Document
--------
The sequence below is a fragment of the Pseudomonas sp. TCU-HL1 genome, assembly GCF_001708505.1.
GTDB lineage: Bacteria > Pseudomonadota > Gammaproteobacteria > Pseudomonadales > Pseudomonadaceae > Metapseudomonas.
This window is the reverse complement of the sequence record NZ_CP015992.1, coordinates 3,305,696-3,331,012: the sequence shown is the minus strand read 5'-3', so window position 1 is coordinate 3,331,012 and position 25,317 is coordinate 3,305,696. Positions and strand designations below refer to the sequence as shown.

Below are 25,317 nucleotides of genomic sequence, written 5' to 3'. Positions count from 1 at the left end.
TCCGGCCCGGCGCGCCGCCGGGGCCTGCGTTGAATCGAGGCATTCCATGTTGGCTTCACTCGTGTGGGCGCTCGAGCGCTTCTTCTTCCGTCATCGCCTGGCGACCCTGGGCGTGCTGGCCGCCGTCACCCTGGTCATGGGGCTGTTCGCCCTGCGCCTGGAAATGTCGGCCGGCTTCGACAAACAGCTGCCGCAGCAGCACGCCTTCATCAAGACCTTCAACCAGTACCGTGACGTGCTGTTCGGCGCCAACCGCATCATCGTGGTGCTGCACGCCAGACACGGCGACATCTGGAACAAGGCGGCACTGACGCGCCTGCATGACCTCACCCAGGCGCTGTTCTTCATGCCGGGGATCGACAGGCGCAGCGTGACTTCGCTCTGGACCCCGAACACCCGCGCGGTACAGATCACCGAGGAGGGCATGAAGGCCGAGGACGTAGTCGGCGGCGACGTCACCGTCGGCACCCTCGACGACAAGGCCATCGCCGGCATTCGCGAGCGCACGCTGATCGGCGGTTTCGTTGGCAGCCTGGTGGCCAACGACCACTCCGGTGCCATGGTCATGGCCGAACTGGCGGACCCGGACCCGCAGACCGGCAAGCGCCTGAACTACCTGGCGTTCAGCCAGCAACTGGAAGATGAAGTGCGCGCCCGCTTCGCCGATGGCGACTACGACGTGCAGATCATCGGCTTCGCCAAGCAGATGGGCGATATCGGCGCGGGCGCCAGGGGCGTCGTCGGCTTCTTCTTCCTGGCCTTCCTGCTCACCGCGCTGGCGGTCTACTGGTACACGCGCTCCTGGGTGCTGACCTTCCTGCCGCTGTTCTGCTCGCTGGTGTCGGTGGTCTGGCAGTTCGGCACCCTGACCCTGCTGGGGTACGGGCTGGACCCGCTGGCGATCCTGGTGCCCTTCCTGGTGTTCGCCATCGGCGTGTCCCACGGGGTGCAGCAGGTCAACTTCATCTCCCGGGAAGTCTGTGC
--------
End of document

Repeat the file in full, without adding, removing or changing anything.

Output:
The sequence below is a fragment of the Pseudomonas sp. TCU-HL1 genome, assembly GCF_001708505.1.
GTDB lineage: Bacteria > Pseudomonadota > Gammaproteobacteria > Pseudomonadales > Pseudomonadaceae > Metapseudomonas.
This window is the reverse complement of the sequence record NZ_CP015992.1, coordinates 3,305,696-3,331,012: the sequence shown is the minus strand read 5'-3', so window position 1 is coordinate 3,331,012 and position 25,317 is coordinate 3,305,696. Positions and strand designations below refer to the sequence as shown.

Below are 25,317 nucleotides of genomic sequence, written 5' to 3'. Positions count from 1 at the left end.
TCCGGCCCGGCGCGCCGCCGGGGCCTGCGTTGAATCGAGGCATTCCATGTTGGCTTCACTCGTGTGGGCGCTCGAGCGCTTCTTCTTCCGTCATCGCCTGGCGACCCTGGGCGTGCTGGCCGCCGTCACCCTGGTCATGGGGCTGTTCGCCCTGCGCCTGGAAATGTCGGCCGGCTTCGACAAACAGCTGCCGCAGCAGCACGCCTTCATCAAGACCTTCAACCAGTACCGTGACGTGCTGTTCGGCGCCAACCGCATCATCGTGGTGCTGCACGCCAGACACGGCGACATCTGGAACAAGGCGGCACTGACGCGCCTGCATGACCTCACCCAGGCGCTGTTCTTCATGCCGGGGATCGACAGGCGCAGCGTGACTTCGCTCTGGACCCCGAACACCCGCGCGGTACAGATCACCGAGGAGGGCATGAAGGCCGAGGACGTAGTCGGCGGCGACGTCACCGTCGGCACCCTCGACGACAAGGCCATCGCCGGCATTCGCGAGCGCACGCTGATCGGCGGTTTCGTTGGCAGCCTGGTGGCCAACGACCACTCCGGTGCCATGGTCATGGCCGAACTGGCGGACCCGGACCCGCAGACCGGCAAGCGCCTGAACTACCTGGCGTTCAGCCAGCAACTGGAAGATGAAGTGCGCGCCCGCTTCGCCGATGGCGACTACGACGTGCAGATCATCGGCTTCGCCAAGCAGATGGGCGATATCGGCGCGGGCGCCAGGGGCGTCGTCGGCTTCTTCTTCCTGGCCTTCCTGCTCACCGCGCTGGCGGTCTACTGGTACACGCGCTCCTGGGTGCTGACCTTCCTGCCGCTGTTCTGCTCGCTGGTGTCGGTGGTCTGGCAGTTCGGCACCCTGACCCTGCTGGGGTACGGGCTGGACCCGCTGGCGATCCTGGTGCCCTTCCTGGTGTTCGCCATCGGCGTGTCCCACGGGGTGCAGCAGGTCAACTTCATCTCCCGGGAAGTCTGTGC